To the west there's a wonderful view of wild, open country with the higer hills leading to the Cairngorm plateau beyond.  It is, essentially, a view of absolutely nothing - and that's a precious thing.  There's word that a windfarm is planned near here with giant turbines; if the planning application goes ahead I will be objecting - this is a landscape which shouldn't be industrialised.

The climbing continues to meet a track between Mount Battock and Clachnaben, where I was really glad to turn and put the wind from my starboard bow to my port quarter, it was searingly cold as well as strong.  Clachnaben's tor is well seen from here, but the view is of the shorter side rather than the full height.  The ground on this ridge is bare and broken, and marked by ATV tracks - it's better under snow than not for this reason.

This is one of the hills where the trig point isn't the actual summit.  The scramble up onto the tor is easy in most circumstances but with a combination of ice and the gusting wind I elected not to stand up on the very top block!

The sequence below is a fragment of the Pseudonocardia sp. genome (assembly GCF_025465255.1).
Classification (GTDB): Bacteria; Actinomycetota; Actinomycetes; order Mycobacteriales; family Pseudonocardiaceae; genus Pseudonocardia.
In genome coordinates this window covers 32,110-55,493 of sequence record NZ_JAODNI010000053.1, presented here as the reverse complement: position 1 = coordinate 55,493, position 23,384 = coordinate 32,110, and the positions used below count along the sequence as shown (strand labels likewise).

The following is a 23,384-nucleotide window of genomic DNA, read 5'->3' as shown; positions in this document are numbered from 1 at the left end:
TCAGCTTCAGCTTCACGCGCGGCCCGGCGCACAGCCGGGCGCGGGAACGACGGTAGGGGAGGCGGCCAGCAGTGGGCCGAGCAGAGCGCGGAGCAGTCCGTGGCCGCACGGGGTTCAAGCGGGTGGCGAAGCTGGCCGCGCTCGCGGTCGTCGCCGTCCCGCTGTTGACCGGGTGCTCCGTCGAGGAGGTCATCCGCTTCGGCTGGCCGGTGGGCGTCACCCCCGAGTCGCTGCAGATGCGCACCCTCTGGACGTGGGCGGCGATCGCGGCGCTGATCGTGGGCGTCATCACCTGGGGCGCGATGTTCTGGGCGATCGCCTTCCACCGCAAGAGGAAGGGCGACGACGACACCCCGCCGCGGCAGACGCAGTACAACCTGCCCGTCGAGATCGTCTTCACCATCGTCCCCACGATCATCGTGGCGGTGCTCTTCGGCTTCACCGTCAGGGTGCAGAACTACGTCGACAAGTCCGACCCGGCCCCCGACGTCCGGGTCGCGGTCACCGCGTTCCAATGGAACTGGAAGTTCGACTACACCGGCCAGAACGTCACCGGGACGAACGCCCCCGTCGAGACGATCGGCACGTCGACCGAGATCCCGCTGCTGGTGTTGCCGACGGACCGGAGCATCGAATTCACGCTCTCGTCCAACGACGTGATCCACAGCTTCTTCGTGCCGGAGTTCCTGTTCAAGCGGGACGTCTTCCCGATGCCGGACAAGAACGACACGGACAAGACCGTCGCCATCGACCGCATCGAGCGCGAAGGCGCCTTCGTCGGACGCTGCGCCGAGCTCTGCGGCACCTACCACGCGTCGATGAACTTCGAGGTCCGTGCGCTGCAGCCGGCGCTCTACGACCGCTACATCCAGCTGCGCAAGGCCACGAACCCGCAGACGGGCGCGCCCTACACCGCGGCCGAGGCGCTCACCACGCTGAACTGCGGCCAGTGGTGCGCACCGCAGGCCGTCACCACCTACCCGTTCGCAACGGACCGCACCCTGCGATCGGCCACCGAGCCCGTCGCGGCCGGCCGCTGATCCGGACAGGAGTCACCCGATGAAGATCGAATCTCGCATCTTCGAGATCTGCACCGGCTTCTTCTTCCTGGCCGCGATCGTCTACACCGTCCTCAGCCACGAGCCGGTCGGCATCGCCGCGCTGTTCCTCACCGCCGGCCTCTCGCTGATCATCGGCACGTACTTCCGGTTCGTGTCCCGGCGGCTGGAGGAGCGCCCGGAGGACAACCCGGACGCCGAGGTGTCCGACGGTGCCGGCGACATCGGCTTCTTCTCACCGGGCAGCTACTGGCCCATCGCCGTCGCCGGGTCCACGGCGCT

On te direct descent (which is the usual ascent path) the tor is seen at its best. A granite plug, the tor has been plucked by ice and from most angles appears as a "wart" on the slope of the ridge.

Away to the north there's a good view of that other much loved Aberdeenshire landmark, Bennachie. The distinctive shapes and proximity to the coast of these two fine hills gives rise to the old rhyme :

"Clachnaben and Bennachie, are twa landmarks frae the sea"

 On the way back down Clachnaben this set me thinking - would it be possible to climb both hills in a day using a bike to get between them?  A long day for sure, but just maybe......

My circular route was 16 kilometres with around 500 metres of ascent.  I took a little over four and a half hours including a brief stop at Charr bothy.  Other circular routes are possible from the north which can take in Mount Battock and the connecting ridge.  The shortest route is a simpe up-and-down from the B974, but in my opinion this fine hill deserves more than that.


  1. I like the tors in that part of the world. They really add interest and excitement to any hill. Charr looks nice but the lack of a fire always put me off an overnight stay as it was usually winter trips for bothies.

    1. They do that Bob, and though there's plenty in the main Cairngorm area, perhaps the best of them are on Ben Rinnes in Moray. I like Charr, but maybe this week wouldn't be the best in a bothy with no fire!

  2. The land and sky look so "crisp and clean", so often a gift of "high pressure". We are enjoying that now...but snow may be coming. On the subject of "industrialising" the landscape, we watched from Kyleakin, the unloading of giant blades today...soon they will sprout, somewhere. Warm wishes, Ian, from us both.